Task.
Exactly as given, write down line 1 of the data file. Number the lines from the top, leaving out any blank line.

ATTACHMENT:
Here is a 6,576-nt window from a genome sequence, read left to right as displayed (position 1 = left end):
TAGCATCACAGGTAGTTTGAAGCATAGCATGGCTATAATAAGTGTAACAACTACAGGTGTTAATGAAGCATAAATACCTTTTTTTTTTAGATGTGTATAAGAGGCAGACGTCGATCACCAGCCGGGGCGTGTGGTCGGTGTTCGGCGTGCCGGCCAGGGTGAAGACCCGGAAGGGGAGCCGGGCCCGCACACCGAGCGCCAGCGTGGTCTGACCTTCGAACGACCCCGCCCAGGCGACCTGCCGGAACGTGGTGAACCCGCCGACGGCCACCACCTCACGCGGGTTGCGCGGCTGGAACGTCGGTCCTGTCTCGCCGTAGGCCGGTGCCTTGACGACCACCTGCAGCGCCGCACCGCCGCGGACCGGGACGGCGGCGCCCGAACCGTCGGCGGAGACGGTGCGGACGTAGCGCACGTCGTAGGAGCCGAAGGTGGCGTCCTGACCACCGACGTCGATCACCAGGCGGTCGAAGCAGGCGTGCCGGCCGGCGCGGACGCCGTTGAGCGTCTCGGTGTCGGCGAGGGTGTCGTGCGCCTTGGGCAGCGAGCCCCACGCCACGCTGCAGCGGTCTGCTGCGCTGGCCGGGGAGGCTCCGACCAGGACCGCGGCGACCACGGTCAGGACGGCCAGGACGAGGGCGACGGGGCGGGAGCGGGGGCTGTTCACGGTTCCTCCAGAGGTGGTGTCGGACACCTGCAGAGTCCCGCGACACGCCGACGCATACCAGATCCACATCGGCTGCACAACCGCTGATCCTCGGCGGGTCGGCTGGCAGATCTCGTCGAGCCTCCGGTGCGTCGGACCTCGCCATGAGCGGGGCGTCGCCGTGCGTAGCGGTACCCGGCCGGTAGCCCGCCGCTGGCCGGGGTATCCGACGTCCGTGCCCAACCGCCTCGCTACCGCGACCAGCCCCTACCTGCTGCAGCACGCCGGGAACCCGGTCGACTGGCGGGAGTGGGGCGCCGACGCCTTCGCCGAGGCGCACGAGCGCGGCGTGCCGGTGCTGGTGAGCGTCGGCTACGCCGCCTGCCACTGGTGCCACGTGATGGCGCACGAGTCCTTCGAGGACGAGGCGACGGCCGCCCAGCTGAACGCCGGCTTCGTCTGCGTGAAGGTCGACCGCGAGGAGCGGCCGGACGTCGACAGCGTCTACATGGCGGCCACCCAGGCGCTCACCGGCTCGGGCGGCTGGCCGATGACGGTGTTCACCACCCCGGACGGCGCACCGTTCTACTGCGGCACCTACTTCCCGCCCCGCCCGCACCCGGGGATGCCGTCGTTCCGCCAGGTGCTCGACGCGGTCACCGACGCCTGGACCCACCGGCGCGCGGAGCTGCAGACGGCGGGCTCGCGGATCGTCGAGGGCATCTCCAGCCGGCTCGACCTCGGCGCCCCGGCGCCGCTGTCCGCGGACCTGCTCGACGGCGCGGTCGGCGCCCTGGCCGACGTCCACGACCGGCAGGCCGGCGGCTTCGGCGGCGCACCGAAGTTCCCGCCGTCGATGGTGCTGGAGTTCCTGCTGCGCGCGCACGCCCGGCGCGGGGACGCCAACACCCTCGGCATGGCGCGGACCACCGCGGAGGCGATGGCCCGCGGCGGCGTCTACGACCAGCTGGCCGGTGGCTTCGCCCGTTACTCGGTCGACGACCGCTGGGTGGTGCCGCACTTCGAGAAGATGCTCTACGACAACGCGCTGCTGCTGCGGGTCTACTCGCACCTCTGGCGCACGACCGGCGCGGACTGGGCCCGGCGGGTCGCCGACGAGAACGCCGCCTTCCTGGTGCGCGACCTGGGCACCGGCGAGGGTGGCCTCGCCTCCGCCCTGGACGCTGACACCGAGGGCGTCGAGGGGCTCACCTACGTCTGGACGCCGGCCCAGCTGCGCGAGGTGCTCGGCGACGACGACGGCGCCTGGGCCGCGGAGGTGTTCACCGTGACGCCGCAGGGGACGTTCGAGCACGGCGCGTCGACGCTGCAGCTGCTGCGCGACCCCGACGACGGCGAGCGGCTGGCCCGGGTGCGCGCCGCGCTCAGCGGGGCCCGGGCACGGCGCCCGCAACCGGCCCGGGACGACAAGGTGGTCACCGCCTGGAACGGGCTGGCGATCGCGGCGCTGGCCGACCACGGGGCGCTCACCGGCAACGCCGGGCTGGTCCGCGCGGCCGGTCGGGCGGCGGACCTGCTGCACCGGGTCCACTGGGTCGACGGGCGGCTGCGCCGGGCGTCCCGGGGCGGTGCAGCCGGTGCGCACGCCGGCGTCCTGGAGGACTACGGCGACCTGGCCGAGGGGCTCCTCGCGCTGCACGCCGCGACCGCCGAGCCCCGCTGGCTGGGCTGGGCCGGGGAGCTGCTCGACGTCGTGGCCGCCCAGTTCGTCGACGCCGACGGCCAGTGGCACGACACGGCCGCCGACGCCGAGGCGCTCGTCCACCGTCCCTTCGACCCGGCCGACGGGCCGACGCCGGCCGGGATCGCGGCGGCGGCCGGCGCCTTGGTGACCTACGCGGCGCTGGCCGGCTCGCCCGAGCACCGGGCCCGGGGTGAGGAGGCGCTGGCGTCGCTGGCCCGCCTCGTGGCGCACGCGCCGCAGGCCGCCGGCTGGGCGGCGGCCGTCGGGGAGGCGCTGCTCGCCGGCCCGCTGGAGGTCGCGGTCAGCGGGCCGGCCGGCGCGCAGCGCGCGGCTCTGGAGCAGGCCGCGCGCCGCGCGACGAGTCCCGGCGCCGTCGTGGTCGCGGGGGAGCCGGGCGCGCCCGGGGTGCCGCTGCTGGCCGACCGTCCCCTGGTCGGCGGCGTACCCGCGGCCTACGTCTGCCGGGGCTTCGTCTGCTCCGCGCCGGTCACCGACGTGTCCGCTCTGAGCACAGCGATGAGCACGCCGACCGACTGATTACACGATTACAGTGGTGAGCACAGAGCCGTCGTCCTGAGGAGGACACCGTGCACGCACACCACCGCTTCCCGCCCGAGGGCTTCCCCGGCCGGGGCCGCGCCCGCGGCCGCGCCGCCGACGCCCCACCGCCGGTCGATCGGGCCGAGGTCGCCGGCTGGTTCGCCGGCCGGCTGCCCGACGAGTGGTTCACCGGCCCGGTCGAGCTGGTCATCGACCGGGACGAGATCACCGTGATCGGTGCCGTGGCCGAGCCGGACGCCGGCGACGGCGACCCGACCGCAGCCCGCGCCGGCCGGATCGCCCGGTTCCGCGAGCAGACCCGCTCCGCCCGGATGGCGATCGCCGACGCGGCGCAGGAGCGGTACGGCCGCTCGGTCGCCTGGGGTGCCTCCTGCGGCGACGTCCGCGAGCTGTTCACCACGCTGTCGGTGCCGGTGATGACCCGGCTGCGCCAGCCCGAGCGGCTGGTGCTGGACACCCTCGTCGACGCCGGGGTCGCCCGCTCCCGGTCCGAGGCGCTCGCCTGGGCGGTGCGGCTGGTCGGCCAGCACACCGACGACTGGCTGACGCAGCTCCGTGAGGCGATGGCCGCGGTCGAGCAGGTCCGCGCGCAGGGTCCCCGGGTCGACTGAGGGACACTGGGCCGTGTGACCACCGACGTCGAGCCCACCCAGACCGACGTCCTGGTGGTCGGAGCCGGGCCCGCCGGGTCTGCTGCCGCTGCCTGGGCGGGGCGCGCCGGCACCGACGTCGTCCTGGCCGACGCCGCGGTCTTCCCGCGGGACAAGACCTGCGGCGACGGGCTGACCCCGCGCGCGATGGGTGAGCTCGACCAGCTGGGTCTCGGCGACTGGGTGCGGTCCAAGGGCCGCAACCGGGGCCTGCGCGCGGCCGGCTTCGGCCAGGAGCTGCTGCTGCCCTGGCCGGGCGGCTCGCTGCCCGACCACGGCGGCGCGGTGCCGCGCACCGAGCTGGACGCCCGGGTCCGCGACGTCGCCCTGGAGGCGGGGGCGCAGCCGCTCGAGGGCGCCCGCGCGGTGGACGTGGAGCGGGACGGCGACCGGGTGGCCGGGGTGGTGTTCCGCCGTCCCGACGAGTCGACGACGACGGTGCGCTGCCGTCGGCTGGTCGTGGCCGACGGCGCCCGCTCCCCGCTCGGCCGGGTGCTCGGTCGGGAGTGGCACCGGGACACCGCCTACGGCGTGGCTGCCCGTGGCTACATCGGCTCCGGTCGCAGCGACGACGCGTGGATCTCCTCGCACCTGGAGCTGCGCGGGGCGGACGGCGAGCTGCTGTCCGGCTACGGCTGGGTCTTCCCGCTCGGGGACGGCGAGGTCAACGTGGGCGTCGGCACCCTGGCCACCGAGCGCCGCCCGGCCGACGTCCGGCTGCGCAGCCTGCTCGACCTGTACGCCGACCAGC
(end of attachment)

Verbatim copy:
Here is a 6,576-nt window from a genome sequence, read left to right as displayed (position 1 = left end):